This manuscript represents the third and final volume in the publication of the Hellenistic pottery unearthed by the American excavations in the Athenian Agora. The first installment (Agora XXII) was devoted to the moldmade bowls and the second (Agora XXIX) to the remainder of the fine ware. The third presents the plain wares, including household pottery, oil containers, and cooking pottery. In all, about 1,400 Hellenistic vessels in these categories have been entered into the excavation record, which are represented here in a catalogue of 847 objects. The study constructs a typology, based on both form and fabric, and a chronology for these ceramics, using the fact that many of the pieces were found in closed contexts like wells. Finally, the author discusses the possible functions of the ceramic shapes found, and uses them to reconstruct some of the domestic and industrial activities of Hellenistic Athenians. While it documents the pottery assemblage of one site, this book will be an essential reference tool for archaeologists around the Mediterranean.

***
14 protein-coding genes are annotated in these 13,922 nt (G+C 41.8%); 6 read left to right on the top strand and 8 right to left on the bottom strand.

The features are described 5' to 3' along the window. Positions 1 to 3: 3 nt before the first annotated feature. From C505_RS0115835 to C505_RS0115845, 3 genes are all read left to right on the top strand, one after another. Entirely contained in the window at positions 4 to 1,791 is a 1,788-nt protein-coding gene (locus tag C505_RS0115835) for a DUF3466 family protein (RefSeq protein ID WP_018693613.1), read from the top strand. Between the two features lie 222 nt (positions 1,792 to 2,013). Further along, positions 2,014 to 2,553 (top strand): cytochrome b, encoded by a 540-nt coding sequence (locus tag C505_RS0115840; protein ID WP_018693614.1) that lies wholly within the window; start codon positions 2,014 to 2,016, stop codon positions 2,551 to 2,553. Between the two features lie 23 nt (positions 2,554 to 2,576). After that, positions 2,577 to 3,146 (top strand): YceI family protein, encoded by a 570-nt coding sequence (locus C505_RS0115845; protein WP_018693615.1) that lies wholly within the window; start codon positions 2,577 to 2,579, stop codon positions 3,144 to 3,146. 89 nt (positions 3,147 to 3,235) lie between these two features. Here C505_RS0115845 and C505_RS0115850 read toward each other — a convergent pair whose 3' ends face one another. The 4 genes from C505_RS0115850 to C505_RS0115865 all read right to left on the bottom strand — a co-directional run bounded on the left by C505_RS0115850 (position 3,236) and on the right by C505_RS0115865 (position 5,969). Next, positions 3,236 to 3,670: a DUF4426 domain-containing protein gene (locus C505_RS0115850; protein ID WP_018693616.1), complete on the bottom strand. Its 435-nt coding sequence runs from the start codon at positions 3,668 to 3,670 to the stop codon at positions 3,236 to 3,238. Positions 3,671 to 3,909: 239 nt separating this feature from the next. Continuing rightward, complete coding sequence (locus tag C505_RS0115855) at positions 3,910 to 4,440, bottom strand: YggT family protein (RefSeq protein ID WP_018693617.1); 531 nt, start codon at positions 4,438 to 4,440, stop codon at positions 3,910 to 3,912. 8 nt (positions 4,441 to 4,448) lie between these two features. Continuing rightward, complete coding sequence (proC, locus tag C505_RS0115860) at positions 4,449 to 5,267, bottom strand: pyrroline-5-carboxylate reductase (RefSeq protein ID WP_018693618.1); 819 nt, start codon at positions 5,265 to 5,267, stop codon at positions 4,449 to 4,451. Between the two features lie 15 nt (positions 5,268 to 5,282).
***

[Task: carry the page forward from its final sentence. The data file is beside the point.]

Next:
About the Author: Susan I. Rotroff is the Jarvis Thurston and Mona Van Duyn Professor in Humanities at Washington University in St. Louis.
"This manuscript represents a stunning scholarly accomplishment. It clearly represents years of dedicated work and meticulous attention to detail. This volume will stand as a fitting capstone to a project of long duration, and it will enjoy many, many years as a vital and easy-to-use reference work." Andrea Berlin, University of Minnesota
"It cannot be emphasised enough what a visually pleasing book this is. The illustrations, tables and bar charts really enhance the contents of the book and its accessibility to the reader. [...] the book is surely already [a] handbook for pottery specialists working on Hellenistic Greece and beyond." Mark van der Enden, Journal of Greek Archaeology 5 (2020)
"[...] Rotroff's book on plain Hellenistic wares is an exceptional work and a major contribution to the study of ancient Greek pottery; it is bound to become a primary reference work for studies of the Hellenistic age throughout the Mediterranean." Anelia Bozkova, AJA 113.1 (2009)